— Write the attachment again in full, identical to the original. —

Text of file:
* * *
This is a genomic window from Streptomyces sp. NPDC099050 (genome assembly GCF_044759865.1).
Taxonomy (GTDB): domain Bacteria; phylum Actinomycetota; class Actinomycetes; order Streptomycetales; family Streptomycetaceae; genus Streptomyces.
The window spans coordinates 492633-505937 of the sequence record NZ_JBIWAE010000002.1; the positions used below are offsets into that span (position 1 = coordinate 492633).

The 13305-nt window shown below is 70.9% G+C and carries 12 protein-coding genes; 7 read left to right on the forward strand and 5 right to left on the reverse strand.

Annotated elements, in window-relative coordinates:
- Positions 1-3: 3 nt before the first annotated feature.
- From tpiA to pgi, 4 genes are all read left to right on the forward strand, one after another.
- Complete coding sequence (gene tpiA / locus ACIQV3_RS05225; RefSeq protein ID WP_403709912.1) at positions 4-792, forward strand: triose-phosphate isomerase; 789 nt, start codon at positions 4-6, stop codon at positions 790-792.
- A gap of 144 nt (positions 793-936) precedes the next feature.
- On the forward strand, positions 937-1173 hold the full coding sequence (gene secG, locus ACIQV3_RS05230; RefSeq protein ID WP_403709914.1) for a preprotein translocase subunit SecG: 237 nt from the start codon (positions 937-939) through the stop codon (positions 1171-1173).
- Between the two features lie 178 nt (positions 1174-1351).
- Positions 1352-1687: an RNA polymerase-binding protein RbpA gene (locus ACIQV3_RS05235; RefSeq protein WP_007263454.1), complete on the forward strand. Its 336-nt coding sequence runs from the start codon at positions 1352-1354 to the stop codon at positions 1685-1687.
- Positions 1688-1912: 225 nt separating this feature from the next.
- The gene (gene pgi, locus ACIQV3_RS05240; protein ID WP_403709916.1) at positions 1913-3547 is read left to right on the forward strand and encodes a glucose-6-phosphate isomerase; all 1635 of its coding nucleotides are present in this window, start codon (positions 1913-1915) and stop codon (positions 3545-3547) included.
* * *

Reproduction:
This is a genomic window from Streptomyces sp. NPDC099050 (genome assembly GCF_044759865.1).
Taxonomy (GTDB): domain Bacteria; phylum Actinomycetota; class Actinomycetes; order Streptomycetales; family Streptomycetaceae; genus Streptomyces.
The window spans coordinates 492633-505937 of the sequence record NZ_JBIWAE010000002.1; the positions used below are offsets into that span (position 1 = coordinate 492633).

The 13305-nt window shown below is 70.9% G+C and carries 12 protein-coding genes; 7 read left to right on the forward strand and 5 right to left on the reverse strand.

Annotated elements, in window-relative coordinates:
- Positions 1-3: 3 nt before the first annotated feature.
- From tpiA to pgi, 4 genes are all read left to right on the forward strand, one after another.
- Complete coding sequence (gene tpiA / locus ACIQV3_RS05225; RefSeq protein ID WP_403709912.1) at positions 4-792, forward strand: triose-phosphate isomerase; 789 nt, start codon at positions 4-6, stop codon at positions 790-792.
- A gap of 144 nt (positions 793-936) precedes the next feature.
- On the forward strand, positions 937-1173 hold the full coding sequence (gene secG, locus ACIQV3_RS05230; RefSeq protein ID WP_403709914.1) for a preprotein translocase subunit SecG: 237 nt from the start codon (positions 937-939) through the stop codon (positions 1171-1173).
- Between the two features lie 178 nt (positions 1174-1351).
- Positions 1352-1687: an RNA polymerase-binding protein RbpA gene (locus ACIQV3_RS05235; RefSeq protein WP_007263454.1), complete on the forward strand. Its 336-nt coding sequence runs from the start codon at positions 1352-1354 to the stop codon at positions 1685-1687.
- Positions 1688-1912: 225 nt separating this feature from the next.
- The gene (gene pgi, locus ACIQV3_RS05240; protein ID WP_403709916.1) at positions 1913-3547 is read left to right on the forward strand and encodes a glucose-6-phosphate isomerase; all 1635 of its coding nucleotides are present in this window, start codon (positions 1913-1915) and stop codon (positions 3545-3547) included.